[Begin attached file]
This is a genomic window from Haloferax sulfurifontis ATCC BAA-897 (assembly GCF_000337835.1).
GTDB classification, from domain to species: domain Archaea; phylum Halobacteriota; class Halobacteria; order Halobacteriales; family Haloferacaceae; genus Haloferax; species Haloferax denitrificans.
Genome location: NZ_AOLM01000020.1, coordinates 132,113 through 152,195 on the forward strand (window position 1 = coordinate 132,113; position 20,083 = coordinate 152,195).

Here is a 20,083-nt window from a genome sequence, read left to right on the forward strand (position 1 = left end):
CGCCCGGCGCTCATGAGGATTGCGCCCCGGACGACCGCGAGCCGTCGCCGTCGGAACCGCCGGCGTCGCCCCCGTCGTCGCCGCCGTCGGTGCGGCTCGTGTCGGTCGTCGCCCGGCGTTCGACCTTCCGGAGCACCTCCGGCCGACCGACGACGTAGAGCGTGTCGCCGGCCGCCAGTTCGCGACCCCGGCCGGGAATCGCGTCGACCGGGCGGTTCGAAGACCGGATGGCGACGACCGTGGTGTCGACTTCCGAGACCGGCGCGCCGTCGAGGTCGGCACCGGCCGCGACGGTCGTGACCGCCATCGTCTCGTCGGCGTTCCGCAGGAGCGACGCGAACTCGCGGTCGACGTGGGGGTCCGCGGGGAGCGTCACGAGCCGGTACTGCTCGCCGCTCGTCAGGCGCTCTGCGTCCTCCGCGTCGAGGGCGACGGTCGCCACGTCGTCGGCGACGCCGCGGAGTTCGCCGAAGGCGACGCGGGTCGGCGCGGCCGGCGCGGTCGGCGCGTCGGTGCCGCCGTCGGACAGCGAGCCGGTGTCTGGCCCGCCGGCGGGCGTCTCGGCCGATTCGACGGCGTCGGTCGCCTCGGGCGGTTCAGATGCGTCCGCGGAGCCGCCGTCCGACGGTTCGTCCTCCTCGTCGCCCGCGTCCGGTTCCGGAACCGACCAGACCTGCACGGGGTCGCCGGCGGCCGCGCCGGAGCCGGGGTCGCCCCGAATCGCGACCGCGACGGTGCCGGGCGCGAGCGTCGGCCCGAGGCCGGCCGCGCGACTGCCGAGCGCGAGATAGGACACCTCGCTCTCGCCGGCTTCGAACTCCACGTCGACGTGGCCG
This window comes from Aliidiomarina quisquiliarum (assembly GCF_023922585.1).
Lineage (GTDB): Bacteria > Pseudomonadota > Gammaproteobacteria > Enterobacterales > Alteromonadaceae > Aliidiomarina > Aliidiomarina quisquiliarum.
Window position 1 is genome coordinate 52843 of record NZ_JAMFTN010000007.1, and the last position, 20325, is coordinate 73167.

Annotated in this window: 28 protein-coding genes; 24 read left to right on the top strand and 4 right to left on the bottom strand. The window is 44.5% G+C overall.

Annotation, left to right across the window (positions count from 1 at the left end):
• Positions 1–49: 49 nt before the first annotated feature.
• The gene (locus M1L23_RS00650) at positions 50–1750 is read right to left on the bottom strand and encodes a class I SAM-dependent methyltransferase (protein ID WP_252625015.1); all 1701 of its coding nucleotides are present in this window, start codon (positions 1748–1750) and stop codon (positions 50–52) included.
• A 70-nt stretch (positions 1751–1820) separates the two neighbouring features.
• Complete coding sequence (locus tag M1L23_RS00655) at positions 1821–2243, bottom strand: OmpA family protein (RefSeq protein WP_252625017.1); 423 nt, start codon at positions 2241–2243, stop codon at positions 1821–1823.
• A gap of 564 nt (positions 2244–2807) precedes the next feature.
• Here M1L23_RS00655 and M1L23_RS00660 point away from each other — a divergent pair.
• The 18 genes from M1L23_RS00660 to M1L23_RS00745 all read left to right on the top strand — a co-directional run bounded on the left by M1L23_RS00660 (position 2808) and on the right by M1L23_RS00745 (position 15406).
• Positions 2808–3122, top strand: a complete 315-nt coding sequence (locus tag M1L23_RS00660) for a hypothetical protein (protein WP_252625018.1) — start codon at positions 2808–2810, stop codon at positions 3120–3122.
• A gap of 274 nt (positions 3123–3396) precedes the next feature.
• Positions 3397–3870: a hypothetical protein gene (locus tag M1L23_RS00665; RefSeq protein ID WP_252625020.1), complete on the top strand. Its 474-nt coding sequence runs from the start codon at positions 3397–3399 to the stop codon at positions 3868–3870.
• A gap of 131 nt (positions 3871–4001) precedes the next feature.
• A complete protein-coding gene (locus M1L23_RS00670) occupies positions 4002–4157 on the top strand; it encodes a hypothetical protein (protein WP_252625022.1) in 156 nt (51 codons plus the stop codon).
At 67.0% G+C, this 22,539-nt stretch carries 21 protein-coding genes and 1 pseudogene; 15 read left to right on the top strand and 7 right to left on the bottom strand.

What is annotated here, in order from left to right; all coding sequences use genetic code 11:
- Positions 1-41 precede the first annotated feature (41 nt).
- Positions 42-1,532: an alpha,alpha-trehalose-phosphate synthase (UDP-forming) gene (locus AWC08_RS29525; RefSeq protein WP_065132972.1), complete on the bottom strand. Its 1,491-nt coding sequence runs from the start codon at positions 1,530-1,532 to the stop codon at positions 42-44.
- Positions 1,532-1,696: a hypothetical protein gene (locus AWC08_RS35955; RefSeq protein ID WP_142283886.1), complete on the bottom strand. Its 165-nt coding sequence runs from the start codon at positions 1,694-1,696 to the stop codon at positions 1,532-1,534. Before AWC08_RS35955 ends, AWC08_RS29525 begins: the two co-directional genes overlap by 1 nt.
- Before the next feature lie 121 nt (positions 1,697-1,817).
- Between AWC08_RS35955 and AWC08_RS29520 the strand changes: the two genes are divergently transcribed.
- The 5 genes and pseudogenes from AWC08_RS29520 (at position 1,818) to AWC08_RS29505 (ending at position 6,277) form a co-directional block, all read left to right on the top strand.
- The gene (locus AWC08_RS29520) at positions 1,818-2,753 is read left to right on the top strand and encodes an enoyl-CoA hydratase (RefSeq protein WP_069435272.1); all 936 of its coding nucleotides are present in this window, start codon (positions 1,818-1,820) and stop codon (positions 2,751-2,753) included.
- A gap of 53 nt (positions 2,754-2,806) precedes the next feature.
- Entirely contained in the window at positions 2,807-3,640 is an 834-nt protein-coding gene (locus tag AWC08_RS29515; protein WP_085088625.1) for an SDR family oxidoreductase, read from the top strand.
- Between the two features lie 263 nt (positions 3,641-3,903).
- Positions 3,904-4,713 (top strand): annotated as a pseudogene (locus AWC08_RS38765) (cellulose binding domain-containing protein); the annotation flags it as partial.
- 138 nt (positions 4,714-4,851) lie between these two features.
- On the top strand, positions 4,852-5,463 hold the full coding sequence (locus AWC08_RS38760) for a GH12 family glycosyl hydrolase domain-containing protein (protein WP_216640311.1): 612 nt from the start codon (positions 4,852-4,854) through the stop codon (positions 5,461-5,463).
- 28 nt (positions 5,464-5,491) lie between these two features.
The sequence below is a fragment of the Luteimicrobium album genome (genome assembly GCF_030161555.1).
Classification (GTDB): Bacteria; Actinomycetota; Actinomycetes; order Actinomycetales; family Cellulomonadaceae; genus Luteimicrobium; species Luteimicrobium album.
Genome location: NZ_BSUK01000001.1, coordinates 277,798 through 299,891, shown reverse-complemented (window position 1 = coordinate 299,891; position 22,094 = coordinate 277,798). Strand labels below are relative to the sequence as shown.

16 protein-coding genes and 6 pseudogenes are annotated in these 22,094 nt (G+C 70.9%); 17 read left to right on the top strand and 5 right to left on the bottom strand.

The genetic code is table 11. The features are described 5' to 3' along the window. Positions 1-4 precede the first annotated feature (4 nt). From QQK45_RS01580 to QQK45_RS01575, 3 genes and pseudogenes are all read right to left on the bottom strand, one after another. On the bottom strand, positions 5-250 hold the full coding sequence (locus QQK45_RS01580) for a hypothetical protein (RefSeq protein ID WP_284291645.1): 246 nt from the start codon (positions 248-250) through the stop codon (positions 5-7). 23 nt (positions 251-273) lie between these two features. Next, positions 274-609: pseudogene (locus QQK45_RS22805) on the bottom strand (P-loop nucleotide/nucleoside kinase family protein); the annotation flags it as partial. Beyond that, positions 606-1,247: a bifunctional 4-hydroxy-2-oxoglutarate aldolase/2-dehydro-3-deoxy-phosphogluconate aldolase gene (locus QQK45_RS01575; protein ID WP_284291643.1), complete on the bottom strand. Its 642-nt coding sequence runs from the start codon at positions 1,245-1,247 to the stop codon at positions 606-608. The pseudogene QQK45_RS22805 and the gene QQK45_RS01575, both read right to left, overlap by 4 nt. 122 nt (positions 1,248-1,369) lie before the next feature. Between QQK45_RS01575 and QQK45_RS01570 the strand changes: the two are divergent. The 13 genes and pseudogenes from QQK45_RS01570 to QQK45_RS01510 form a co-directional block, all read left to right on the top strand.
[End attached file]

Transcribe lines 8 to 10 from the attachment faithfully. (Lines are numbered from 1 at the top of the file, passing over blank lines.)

Window position 1 is genome coordinate 52843 of record NZ_JAMFTN010000007.1, and the last position, 20325, is coordinate 73167.

Annotated in this window: 28 protein-coding genes; 24 read left to right on the top strand and 4 right to left on the bottom strand. The window is 44.5% G+C overall.

Annotation, left to right across the window (positions count from 1 at the left end):